OK, Finally I've some time. I got stuck doing other assignments for college, But I can't stop thinking about this one.
Well, heres Thumbnails round 3 Ding-Ding !!
While here are some Outfit Ideas for him. I personally like them all and not quite sure which to choose.........
Designs Round 1:
I like the first outfit the best, the areas of yellow and blue help to break it up a bit. The other two designs don't have enough range in value or saturation which makes them look a little drab.
What I'm working on: http://conceptart.org/forums/showthr...g-for-Critique
Thanks, fish4brains ! I was wondering should I change the red on outfit 1? my sister said that in reminded her of a fire bender from avatar? or maybe she been watching that cartoon to much?
While, heres another reworked thumbnail out of the bunch. I personally so far liked this one and the thumbnail with him walking alongside the baby bear.
What do you guys think? Anyways, The deadline for this assignment is coming up soon. I'm hoping since she is an english teacher she will be satifyed with the work I've already done. So I can still keep working this piece without pressure of a dealing...Yuck...... . I know though I've probably have to get used to deadlines as much as they suck.....
Anyways thumbnail round 4?
Aright, I posting allot which is good. I've trying to keep myself from being lazy. Anyways here is another outfit design !
Note: I think I'm at the point to actually start the painting, what o you guys think?
Well, I'm on a creative flow today so I decided to practice my bears with a few quick sketches to get me ready for the main piece.
OK, one last thumb nail for today for my project. I will decide between the "bigger thumbs" that I've posted and start the painting soon .
Thumb Nails Round 5:
Focus on the design of the illustration first and try not to get hampered with things like rendering tones yet. Move on once the feeling and composition you're trying to convey is projecting and working. Line drawing is good for this stage. Study film stills to help get that narrative.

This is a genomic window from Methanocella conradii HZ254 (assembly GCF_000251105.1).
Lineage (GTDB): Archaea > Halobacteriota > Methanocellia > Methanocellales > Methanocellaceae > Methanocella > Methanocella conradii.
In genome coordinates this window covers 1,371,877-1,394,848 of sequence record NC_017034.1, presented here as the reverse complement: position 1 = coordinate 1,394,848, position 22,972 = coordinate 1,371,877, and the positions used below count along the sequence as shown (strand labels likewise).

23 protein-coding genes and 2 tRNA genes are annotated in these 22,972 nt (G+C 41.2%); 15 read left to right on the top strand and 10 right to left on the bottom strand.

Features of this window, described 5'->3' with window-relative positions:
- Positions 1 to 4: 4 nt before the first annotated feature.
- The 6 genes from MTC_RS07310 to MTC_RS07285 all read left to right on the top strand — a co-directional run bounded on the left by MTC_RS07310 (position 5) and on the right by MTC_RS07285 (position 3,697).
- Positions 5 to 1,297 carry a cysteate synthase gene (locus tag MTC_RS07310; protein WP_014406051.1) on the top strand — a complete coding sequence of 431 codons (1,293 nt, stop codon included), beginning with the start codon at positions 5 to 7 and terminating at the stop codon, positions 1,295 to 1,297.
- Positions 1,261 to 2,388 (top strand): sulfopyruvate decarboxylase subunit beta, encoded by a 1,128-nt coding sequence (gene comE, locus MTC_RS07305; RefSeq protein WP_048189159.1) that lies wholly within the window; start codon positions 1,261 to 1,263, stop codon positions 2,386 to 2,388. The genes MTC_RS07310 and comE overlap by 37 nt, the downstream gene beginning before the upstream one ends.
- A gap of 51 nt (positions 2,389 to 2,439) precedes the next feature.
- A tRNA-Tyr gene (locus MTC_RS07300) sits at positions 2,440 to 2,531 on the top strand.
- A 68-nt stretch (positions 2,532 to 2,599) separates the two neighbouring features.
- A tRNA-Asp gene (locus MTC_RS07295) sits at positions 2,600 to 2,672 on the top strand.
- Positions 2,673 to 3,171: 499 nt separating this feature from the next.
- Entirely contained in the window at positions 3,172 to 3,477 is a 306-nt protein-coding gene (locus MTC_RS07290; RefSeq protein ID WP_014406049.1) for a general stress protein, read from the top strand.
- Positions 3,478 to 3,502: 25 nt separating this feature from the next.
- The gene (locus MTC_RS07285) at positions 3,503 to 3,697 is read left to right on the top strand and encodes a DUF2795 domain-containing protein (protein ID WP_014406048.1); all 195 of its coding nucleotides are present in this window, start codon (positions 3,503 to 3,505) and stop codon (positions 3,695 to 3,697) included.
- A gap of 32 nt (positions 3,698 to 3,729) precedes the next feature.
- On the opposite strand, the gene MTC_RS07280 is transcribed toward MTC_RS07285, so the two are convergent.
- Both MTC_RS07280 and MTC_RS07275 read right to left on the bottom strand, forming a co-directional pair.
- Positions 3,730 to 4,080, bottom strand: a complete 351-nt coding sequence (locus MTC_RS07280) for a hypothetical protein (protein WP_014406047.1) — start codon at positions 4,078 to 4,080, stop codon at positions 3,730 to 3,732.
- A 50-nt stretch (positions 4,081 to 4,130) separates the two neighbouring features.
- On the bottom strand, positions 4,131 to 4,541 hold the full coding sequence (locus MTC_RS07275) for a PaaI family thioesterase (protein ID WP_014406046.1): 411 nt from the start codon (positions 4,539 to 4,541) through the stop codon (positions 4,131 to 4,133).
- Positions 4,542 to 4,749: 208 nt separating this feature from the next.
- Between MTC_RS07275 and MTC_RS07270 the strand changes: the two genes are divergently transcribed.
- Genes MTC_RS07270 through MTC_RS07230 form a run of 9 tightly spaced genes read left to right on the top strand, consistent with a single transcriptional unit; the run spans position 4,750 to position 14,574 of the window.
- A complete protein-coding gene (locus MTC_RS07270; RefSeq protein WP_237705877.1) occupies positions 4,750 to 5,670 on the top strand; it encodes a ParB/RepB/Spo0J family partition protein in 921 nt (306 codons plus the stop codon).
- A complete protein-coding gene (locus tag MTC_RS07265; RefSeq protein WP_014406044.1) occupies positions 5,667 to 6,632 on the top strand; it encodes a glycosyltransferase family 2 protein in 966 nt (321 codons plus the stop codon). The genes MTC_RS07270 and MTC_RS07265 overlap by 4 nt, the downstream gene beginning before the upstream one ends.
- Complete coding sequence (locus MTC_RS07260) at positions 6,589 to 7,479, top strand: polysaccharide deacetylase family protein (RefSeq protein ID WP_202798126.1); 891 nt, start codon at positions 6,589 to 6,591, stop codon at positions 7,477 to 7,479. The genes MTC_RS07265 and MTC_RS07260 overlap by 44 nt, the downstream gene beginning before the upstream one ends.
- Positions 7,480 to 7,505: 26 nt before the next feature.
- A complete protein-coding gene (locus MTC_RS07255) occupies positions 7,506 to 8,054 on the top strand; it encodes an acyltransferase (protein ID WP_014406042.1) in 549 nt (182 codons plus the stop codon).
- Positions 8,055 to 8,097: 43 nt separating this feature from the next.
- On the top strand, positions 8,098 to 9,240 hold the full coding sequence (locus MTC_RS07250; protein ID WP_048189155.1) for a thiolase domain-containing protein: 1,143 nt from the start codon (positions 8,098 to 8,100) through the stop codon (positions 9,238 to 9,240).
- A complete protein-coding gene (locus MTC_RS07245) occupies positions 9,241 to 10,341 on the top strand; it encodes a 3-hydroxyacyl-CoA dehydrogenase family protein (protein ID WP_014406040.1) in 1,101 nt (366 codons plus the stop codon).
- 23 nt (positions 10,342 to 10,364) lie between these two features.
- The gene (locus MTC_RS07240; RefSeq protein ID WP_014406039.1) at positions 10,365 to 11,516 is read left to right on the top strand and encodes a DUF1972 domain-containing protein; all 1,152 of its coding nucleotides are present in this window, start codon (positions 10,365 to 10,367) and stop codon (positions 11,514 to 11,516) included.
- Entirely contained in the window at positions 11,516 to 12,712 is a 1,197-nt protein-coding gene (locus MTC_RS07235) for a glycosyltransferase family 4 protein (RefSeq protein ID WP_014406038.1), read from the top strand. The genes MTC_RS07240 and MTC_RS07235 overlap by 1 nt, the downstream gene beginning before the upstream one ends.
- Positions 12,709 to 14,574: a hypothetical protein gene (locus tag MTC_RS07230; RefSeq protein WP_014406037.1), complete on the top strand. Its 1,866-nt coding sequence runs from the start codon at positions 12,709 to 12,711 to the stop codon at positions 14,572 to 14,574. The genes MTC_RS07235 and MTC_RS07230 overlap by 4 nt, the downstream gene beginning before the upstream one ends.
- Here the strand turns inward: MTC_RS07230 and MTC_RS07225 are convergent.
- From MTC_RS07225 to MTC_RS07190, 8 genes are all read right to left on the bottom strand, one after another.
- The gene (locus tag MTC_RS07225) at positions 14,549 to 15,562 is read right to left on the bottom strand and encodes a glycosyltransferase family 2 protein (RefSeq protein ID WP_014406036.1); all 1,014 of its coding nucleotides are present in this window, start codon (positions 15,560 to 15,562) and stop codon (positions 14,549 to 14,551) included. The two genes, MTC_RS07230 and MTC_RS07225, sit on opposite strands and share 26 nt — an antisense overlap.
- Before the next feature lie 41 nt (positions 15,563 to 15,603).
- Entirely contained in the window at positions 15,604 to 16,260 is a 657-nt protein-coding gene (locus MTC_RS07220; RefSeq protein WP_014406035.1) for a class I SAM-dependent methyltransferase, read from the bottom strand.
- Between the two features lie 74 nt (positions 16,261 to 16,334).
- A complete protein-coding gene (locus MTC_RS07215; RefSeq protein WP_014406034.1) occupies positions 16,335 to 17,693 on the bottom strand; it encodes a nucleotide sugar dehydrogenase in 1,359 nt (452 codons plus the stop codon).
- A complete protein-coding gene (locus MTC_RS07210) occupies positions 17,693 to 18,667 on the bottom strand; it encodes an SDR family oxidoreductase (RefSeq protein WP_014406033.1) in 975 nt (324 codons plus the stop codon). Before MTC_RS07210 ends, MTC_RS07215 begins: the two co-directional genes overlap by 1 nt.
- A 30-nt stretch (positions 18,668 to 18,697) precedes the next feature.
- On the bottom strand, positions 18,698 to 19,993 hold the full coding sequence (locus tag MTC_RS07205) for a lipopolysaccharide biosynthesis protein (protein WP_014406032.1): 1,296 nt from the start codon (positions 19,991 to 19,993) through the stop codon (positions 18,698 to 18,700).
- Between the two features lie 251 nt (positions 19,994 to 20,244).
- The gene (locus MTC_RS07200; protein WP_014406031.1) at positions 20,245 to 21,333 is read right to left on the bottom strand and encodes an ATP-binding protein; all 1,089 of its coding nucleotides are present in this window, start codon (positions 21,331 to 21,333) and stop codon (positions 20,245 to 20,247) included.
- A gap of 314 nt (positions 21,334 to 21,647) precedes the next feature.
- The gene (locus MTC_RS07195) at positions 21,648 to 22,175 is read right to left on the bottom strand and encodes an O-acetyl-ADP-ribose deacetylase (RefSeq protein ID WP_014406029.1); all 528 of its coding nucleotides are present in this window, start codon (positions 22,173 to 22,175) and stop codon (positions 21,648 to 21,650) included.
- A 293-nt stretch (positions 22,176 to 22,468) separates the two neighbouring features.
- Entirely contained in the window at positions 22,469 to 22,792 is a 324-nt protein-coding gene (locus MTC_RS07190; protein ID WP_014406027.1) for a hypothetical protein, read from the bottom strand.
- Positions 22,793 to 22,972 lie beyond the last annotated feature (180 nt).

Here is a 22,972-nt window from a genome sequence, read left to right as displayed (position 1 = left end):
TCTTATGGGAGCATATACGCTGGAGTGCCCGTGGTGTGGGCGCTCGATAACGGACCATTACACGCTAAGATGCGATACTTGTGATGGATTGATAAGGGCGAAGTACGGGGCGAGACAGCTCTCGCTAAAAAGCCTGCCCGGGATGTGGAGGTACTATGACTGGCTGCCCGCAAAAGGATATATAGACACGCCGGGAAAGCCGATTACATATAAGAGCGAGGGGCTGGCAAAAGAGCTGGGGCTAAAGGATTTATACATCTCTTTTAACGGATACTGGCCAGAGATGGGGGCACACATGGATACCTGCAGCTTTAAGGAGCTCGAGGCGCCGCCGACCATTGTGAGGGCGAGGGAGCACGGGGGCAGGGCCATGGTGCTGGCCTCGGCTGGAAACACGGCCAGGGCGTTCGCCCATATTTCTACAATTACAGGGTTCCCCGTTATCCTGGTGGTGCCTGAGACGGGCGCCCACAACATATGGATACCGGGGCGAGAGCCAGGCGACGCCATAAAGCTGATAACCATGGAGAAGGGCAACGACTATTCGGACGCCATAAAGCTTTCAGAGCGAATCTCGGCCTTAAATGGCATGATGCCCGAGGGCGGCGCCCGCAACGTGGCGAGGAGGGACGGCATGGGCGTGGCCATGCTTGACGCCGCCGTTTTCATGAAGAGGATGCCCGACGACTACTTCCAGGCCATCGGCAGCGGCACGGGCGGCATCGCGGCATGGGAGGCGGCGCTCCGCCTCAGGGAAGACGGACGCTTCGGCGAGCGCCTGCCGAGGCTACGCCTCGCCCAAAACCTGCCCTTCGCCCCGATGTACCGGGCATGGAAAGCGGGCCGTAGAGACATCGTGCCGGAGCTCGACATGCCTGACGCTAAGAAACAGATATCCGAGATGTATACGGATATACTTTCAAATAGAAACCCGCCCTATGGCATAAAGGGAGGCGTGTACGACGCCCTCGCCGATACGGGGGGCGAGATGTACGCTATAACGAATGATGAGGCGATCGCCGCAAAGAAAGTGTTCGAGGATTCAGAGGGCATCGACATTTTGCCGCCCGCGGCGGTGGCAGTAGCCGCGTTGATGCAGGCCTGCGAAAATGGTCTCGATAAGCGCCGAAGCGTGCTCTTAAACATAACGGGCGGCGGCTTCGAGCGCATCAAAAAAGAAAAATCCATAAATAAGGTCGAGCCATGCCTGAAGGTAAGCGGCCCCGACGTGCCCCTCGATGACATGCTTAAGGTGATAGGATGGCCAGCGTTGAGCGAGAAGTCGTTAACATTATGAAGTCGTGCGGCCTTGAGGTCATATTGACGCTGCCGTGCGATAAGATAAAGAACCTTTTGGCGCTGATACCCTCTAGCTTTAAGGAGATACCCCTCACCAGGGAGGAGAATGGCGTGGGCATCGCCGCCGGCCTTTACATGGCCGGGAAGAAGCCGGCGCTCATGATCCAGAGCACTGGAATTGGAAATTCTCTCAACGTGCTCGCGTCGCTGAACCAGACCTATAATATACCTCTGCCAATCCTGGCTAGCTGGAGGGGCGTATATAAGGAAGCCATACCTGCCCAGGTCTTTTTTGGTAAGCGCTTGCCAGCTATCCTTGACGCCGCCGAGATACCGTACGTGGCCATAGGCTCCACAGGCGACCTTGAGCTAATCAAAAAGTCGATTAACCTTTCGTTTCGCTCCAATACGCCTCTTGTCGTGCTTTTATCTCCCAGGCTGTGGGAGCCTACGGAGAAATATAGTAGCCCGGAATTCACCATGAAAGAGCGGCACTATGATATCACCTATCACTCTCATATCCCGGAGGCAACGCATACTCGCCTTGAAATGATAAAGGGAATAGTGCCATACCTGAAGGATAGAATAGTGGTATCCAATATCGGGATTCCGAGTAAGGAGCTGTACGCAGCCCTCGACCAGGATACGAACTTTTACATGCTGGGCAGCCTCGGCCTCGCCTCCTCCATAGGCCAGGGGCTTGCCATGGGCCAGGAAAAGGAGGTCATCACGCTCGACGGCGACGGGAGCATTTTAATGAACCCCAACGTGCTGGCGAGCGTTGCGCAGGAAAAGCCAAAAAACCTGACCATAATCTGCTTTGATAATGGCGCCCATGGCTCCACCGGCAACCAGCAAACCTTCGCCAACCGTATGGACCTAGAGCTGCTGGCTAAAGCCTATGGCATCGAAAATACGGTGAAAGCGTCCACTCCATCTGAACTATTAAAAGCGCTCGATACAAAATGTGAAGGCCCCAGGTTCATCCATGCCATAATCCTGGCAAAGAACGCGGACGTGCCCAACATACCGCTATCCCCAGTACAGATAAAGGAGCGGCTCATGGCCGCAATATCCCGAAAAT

....Maybe this is just me..? I guess every artists works differently and knows how they're clockwork ticks.
Anyways, thanks allot rusty for your food for thought ^_^ ! Also on one last note good job with that line drawing it's so well done.
Study artists who are very good with line drawing and you will see how much you are not pushing yourself. Kim Jung Gi for example, no idea if he has a ca.org account. Unless the piece is going to use line drawing in the final (in which case you'd tidy it up even more) it's main goal is very important. I'm a firm believer in getting it right at the start rather than making a bad drawing even worse. It saves you a heck of a lot of work in the long run.
http://24.media.tumblr.com/tumblr_m1...wp8so1_500.jpg and this by him http://www.youtube.com/watch?v=LGjGh...L5wFwV&index=1 . Geez I'm not sure I could be that good in a thousand lie times. Thanks allot for sharing that !
Anyways, I never said I wasn't going to try ^_^. I'll post the results hopefully soon.
While heres one the results of what Rusty suggested. It is messy: My art at the beginning stages always seems to be messy. Not as clean as Kim Jung Gi (The artist Rusty shared) can do in just stokes. In which one day I can hope to do. Well anyways what do you guys think? I know I choose an hard one.
Yay ! I get to update this again. This process is sooo fun !!!!
While, I kind of combined the tonetly with some further refined line work. Below I've posted the line work over the tones and by themselves.
On another note I know which thumbs I like so far, which are: the one with him walking next to the baby bear (in middle ground), both pieces with him drawing the bow, and the dramatic piece with the mother near right behind him. I figure I actually might do more then one of these. but focus on one at a time. What do you guys think?
Anyways, line work:
We'll, I decided on a thumb finally. The last piece I posted seemed to be going in the wrong direction so, I choose one that seems to be favored. well I might even do more one than one, just because I'm enjoying myself.
I like this one, but I liked the one in post #15 too
What I can suggest for this one is to place the characters on the right side or do something to show they have a long road to travel together now. Here the road is behind them, like they reached some end point. I suppose you want them to continue together, no ?
* My current blog
* Sketchbook page on CA.org coming soon...
Have a good and creative day !
A lot of way can be used. For example you can make them at the frontier between forest and glade. A forest painted in dark and aggressives forms that will be showed as a tourmented past and the glade full of light, a new road for hope.
If you look at the happy ending from fary tales, Disney and other comics, I'm sure you will find something that can help you in that delicate storytelling They use a lot the sun rise and so to create a mood and to explain "darkness is behind, here come the light now".
* My current blog
* Sketchbook page on CA.org coming soon...
Have a good and creative day !